Published 01/12/2023 3:28 PM
Refineries, transport, public service, education. Just two days after Prime Minister Élisabeth Borne announced the pension reform project, the eight main unions (CFDT, CGT, FO, CFE-CGC, CFTC, Unsa, Solidaires, FSU) foresee a “powerful” mobilization in January 19th. The general secretary of the CGT, Philippe Martinez, even intends to “do better” than in 1995, in a context where popular dissatisfaction is greater.
In some sectors, the strike can be renewed on January 26 and also on February 6.
The political cost of the reform intended by Emmanuel Macron could prove to be very high, as it opens up space for the extreme right of Marine Le Pen in the next elections. By making rapid savings in the social security system, at the expense of months and then additional years of work imposed on the French, the political challenge will be to convince with their reforming will, to co-opt the republican right and to try to get through the winter of demonstrations.
The history and comparison of pension reforms teach, however, that the political consequences of unpopular reforms are measured in the medium term, in the elections that follow the announced measures. All social security changes were followed by defeats of the force that imposed them. French workers know how to organize unforgettable demonstrations that will last in their memory until election day.
In addition, the right wants the government to use article 49.3 of the Constitution, which Madame Borne avoids using lightly, as it causes revolt in the opposition. Paragraph 3 of article 49, known as the “commitment of responsibility”, allows the Government to approve the text it presents, without a vote, under cover of rejecting the motion of censure that a tenth of the Assembly must present.
The call for a strike by the CGT unions in the oil sector revives the bad memory, still very recent, of the blockade of fuel depots in the autumn of 2022 . This Thursday, January 12, the sector’s union representatives invited workers to mobilize for several days: January 19 and 26, as well as February 6 with “if necessary, the closure of refining facilities”, according to a note. disclosed by Éric Sellini, national union coordinator of TotalEnergies. The appeal will lead to a “decrease in yield” and stoppages in fuel shipments.
Unions of major transport companies announced on Wednesday their determination to oppose pension reform. The message from the trade union central is clear: “total opposition to the reduction of the legal retirement age to 64 accompanied by an increase in the contributory period”. Furthermore, the organizations “stand ready to launch the necessary battle” and call for a press release “for a powerful strike” on the railways on January 19th. “Division and inaction have no place,” insisted the four railway federations.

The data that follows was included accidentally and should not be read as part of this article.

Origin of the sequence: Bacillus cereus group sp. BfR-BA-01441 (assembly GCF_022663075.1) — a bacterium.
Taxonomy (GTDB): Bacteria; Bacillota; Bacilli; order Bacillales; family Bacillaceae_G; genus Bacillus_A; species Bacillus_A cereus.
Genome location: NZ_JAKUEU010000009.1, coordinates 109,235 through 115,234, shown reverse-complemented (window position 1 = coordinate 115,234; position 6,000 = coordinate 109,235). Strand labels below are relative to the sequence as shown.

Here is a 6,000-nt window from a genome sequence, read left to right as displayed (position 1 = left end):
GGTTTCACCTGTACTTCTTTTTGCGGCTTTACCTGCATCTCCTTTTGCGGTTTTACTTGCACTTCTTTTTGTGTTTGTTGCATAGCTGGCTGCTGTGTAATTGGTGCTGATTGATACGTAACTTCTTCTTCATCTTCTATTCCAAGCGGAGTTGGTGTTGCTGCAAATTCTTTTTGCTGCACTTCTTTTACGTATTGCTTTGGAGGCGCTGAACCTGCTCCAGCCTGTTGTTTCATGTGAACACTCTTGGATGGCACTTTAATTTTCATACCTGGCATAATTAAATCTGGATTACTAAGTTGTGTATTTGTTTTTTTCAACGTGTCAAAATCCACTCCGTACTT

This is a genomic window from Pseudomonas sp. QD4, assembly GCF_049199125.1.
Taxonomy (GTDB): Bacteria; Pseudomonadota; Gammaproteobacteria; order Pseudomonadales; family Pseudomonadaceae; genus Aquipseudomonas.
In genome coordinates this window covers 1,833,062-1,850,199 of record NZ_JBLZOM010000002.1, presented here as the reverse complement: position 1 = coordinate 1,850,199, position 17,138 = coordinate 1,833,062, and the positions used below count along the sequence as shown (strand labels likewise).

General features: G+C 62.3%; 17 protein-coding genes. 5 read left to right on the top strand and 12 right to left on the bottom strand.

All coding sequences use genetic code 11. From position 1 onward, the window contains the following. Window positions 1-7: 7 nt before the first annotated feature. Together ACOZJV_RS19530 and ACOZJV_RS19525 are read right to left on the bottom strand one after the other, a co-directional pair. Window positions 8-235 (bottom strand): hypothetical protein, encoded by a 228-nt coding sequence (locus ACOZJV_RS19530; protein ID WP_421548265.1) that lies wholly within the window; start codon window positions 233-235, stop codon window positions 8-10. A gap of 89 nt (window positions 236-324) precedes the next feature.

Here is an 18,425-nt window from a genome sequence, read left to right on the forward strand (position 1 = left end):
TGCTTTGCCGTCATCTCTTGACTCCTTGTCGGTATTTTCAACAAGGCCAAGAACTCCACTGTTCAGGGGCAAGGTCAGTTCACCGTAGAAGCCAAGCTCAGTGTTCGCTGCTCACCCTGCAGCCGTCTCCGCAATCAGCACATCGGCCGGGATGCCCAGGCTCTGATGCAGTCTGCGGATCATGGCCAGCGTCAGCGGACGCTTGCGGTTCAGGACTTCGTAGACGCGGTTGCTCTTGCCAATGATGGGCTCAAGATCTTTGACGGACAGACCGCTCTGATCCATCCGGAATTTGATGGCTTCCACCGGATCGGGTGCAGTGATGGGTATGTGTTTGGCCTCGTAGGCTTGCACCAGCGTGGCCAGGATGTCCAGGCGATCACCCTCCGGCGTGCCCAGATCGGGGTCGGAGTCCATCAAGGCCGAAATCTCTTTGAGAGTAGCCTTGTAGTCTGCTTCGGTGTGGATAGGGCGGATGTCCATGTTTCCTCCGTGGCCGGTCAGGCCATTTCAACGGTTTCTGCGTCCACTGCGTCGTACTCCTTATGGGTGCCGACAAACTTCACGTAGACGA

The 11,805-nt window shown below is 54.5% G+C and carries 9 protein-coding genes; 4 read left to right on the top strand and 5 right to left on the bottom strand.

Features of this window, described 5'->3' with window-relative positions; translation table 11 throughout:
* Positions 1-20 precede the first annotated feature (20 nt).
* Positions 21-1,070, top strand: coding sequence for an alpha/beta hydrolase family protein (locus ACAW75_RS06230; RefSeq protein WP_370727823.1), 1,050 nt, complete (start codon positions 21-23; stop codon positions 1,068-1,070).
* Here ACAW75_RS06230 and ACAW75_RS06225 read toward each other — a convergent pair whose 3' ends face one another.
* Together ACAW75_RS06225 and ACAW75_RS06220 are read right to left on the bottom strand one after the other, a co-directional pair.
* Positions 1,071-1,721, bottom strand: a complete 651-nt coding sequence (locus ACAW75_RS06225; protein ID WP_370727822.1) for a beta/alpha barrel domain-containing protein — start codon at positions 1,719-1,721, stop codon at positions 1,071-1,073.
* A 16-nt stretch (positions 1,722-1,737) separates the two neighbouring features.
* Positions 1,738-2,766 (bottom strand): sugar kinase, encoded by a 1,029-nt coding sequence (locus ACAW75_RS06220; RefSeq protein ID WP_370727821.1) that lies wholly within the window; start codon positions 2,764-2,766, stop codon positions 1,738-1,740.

On the side of the RATP, where 40,000 workers are subject to a special pension regime that the government intends to reform, the unions CGT, FO, Unsa and CFE-CGC declared themselves “ready” to oppose it, without issuing a strike notice for While. The reform bill would change the statutory retirement age by two years, including for employees with RATP status who can retire early.
The civil service inter-union also invited, on Wednesday, all agents to mobilize against a pension reform considered “unfair and unnecessary”. In a rare joint press release, the eight trade union organizations representing the public service “demand the Government to withdraw its project to postpone the legal retirement age from 62 to 64 years and to increase the contributory period”.
The FSU, the first union federation of teachers, launched on January 17th an appeal for mobilization in education, on wages, working conditions and professional careers. Now, the organization also joins the January 19 general strike. She denounced “brutal and unfair measures” that “we must fight with all our strength”, in a note published on January 10.
social security reform
The Government intends to raise the age retirement legal to 64 years from 2030 (compared to 62 currently). From September 1, 2023, the legal age will be increased by a quarter each year, reaching 64 years in 2030.
At the same time, the contributory period to benefit from a full pension will be increased to 43 years from 2027 (the 2014 pension reform provided for an extension of the contribution period to 43 years in 2035).
The full retirement age (without deduction) remains fixed at 67.
In order to finance the pension scheme, a contribution will be requested from companies, which will be compensated by reducing the contribution to the scheme for accidents at work.
the value of minimum pension will be increased by 100 euros in September 2023.
In addition, the Government foresees the gradual closure of special pension schemes (jobs with unhealthy factors) for new hires as of September 2023.